Disneyland is divided into sub-areas or "lands" loosely arranged around a central hub—location of its famous Sleeping Beauty Castle—each of which has a number of rides and attractions that are, more or less, related to that land's theme. Be sure to pick up a free park map on the way in, or you'll probably get lost almost immediately.
Main Street U.S.A.
At the park's entrance, Main Street U.S.A. is an idealized version of a turn-of-the-20th-century American small-town street inspired by Marceline, Missouri (Walt Disney's childhood home), and built on a 7/8 scale. Attention to detail here is exceptional -- interiors, furnishings, and fixtures conform to the period. As with any real Main Street, the Disney version is essentially a collection of shops and eating places, with a city hall, a fire station, and an old-time silent cinema. Live performances include piano playing at the Carnation ice-cream parlor and Dapper Dan's barbershop quartet along the street. In the Opera House, rotating exhibits on Disneyland history are paired with a patriotic presentation by an Audio-Animatronic Abraham Lincoln. Horse-drawn trolleys, fire engines, and horseless carriages give rides along Main Street and transport visitors to the central hub (properly known as the Central Plaza).
Because there are no major rides, it's best to tour Main Street during the middle of the afternoon, when lines for rides are longest, and in the evening, when walkways can be packed with visitors viewing Disneyland's parades and shows. Stop in at the information booth to the left of the Main Entrance for a schedule of the day's events.
Inspired by the most exotic regions of Asia, Africa, India, and the South Pacific, Adventureland is home to several popular rides. Here's where you can cavort inside Tarzan's Treehouse, a climb-around attraction based on the animated film. Its neighbor is the Jungle Cruise, where passengers board a large, authentic-looking Mississippi River paddleboat and float along an Amazon-like river; a spear's throw away is the Enchanted Tiki Room, one of the most sedate attractions in Adventureland. Inside, you can sit down and watch a 20-minute musical comedy featuring electrically animated tropical birds, flowers, and "Tiki gods."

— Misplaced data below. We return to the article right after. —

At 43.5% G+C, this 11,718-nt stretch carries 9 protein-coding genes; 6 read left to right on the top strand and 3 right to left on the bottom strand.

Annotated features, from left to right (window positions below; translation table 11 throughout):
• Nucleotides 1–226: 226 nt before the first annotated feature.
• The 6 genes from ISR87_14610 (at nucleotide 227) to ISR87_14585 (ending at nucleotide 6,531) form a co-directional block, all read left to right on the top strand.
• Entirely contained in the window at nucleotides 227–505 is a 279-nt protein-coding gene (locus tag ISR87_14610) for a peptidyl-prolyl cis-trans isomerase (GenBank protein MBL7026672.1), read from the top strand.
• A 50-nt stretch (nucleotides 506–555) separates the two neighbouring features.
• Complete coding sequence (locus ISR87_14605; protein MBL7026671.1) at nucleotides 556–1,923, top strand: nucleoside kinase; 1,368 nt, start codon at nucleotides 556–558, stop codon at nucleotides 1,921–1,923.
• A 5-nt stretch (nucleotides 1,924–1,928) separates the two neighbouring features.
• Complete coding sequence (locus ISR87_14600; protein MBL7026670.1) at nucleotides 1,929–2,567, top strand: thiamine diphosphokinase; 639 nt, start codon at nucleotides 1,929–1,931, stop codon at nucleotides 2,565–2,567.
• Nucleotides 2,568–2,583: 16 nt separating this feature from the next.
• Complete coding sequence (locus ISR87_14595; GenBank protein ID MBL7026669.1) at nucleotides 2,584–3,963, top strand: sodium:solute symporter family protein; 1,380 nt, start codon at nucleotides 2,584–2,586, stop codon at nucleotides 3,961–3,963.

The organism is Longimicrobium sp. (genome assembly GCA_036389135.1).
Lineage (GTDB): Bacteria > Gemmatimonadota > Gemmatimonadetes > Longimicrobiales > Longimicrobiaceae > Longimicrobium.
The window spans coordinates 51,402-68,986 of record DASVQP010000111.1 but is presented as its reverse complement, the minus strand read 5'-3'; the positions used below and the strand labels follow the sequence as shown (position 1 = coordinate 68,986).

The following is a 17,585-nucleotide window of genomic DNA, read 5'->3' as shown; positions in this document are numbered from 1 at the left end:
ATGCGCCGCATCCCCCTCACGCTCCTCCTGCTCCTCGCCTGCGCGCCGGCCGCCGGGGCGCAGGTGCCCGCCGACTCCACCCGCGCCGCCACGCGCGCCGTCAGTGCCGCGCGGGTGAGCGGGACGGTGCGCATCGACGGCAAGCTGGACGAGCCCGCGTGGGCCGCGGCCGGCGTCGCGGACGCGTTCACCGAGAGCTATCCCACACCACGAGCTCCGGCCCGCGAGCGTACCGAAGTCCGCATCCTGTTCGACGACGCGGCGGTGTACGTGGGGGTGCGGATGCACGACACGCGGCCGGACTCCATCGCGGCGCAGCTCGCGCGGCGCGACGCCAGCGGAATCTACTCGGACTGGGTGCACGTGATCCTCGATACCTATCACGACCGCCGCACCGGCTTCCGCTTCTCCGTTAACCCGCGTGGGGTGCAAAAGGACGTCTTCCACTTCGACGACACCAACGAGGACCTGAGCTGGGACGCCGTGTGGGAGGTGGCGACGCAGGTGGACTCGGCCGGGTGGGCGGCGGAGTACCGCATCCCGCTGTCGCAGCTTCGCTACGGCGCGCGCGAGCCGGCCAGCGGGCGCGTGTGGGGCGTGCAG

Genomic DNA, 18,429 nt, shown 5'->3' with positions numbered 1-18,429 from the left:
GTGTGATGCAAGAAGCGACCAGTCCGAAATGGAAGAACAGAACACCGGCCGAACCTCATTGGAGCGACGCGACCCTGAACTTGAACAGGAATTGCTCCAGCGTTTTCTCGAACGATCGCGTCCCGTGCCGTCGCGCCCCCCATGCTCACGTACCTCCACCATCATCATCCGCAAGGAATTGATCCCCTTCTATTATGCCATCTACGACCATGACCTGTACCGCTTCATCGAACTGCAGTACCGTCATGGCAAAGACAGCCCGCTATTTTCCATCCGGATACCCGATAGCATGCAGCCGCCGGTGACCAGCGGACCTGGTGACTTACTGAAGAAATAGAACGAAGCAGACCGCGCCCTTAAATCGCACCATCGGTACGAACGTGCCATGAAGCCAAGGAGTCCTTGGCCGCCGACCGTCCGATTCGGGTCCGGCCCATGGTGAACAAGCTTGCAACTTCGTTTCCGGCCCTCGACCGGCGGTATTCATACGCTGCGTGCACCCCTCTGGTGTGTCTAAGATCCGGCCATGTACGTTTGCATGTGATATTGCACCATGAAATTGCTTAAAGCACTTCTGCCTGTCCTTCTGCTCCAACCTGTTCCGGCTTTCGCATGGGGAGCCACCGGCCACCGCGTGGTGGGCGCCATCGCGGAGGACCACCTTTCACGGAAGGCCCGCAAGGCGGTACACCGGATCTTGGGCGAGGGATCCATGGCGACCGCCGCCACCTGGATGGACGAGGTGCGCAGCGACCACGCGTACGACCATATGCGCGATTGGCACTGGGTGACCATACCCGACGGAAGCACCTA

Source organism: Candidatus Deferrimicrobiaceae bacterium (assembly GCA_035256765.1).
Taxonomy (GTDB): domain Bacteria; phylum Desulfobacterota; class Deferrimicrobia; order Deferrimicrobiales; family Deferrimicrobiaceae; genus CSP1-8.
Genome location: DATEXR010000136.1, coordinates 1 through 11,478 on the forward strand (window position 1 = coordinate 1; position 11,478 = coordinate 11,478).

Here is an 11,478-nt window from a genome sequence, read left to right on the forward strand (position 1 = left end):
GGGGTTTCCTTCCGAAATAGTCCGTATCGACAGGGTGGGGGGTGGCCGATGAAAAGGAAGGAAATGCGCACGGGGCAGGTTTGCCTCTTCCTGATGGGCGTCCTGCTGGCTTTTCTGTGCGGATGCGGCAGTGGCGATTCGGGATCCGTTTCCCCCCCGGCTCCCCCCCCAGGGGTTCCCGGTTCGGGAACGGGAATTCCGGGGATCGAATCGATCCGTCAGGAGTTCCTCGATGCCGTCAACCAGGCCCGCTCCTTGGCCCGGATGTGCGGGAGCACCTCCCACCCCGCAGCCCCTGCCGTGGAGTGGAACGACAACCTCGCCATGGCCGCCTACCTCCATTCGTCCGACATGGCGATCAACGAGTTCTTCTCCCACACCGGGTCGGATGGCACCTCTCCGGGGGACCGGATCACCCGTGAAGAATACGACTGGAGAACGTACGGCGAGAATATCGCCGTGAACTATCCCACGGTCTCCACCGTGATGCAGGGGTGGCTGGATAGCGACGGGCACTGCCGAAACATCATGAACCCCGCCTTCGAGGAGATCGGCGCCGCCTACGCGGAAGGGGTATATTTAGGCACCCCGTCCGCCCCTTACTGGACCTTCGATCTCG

The Indiana Jones Adventure is Adventureland's star ride. Based on the Steven Spielberg films, this ride takes adventurers into the Temple of the Forbidden Eye in joltingly (very, very joltingly) realistic all-terrain vehicles. Riders follow Indy and experience the perils of bubbling lava pits, whizzing arrows, fire-breathing serpents, collapsing bridges, and the familiar tumbling boulder, an effect that's very realistic to riders in the front seats.
New Orleans Square
A large, grassy green dotted with gas lamps, New Orleans Square evokes the French Quarter's timeless charm from antebellum mansions to sidewalk cafes and lakefront terraces. Jazz music wafts through the air, and portrait artists line a cobblestone alley of shops. One of Disneyland's most popular rides, Pirates of the Caribbean, is located here; visitors still float on boats through mock underground caves, past the sacking of an island port, and into the comically destructive aftermath. The venerable Haunted Mansion looms here as well, where the dated effects are more funny than scary. Even in the middle of a sweltering summer day, you can dine by the cool moonlight to the sound of crickets in the Blue Bayou restaurant, the hottest place inside Disneyland to eat, and one that requires reservations (sign up on the Disneyland app ahead of your visit).